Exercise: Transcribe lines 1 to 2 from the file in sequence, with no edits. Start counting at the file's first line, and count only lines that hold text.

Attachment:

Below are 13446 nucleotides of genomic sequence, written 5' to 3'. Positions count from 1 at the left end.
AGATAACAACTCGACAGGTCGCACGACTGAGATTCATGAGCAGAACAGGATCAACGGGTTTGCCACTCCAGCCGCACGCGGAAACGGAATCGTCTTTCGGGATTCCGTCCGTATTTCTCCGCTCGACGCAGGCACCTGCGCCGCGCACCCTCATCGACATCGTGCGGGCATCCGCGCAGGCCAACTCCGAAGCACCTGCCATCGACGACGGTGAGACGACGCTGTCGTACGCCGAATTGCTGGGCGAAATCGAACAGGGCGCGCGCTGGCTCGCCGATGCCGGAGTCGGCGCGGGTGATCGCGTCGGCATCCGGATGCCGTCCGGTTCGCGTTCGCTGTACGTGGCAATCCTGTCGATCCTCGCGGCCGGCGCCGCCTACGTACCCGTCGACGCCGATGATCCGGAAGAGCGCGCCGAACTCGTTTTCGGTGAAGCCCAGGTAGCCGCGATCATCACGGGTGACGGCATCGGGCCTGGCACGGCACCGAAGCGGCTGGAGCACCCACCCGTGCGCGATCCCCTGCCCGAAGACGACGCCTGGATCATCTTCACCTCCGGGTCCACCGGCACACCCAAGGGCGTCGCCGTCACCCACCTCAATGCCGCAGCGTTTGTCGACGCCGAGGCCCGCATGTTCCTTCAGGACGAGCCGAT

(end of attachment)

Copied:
Below are 13446 nucleotides of genomic sequence, written 5' to 3'. Positions count from 1 at the left end.
AGATAACAACTCGACAGGTCGCACGACTGAGATTCATGAGCAGAACAGGATCAACGGGTTTGCCACTCCAGCCGCACGCGGAAACGGAATCGTCTTTCGGGATTCCGTCCGTATTTCTCCGCTCGACGCAGGCACCTGCGCCGCGCACCCTCATCGACATCGTGCGGGCATCCGCGCAGGCCAACTCCGAAGCACCTGCCATCGACGACGGTGAGACGACGCTGTCGTACGCCGAATTGCTGGGCGAAATCGAACAGGGCGCGCGCTGGCTCGCCGATGCCGGAGTCGGCGCGGGTGATCGCGTCGGCATCCGGATGCCGTCCGGTTCGCGTTCGCTGTACGTGGCAATCCTGTCGATCCTCGCGGCCGGCGCCGCCTACGTACCCGTCGACGCCGATGATCCGGAAGAGCGCGCCGAACTCGTTTTCGGTGAAGCCCAGGTAGCCGCGATCATCACGGGTGACGGCATCGGGCCTGGCACGGCACCGAAGCGGCTGGAGCACCCACCCGTGCGCGATCCCCTGCCCGAAGACGACGCCTGGATCATCTTCACCTCCGGGTCCACCGGCACACCCAAGGGCGTCGCCGTCACCCACCTCAATGCCGCAGCGTTTGTCGACGCCGAGGCCCGCATGTTCCTTCAGGACGAGCCGAT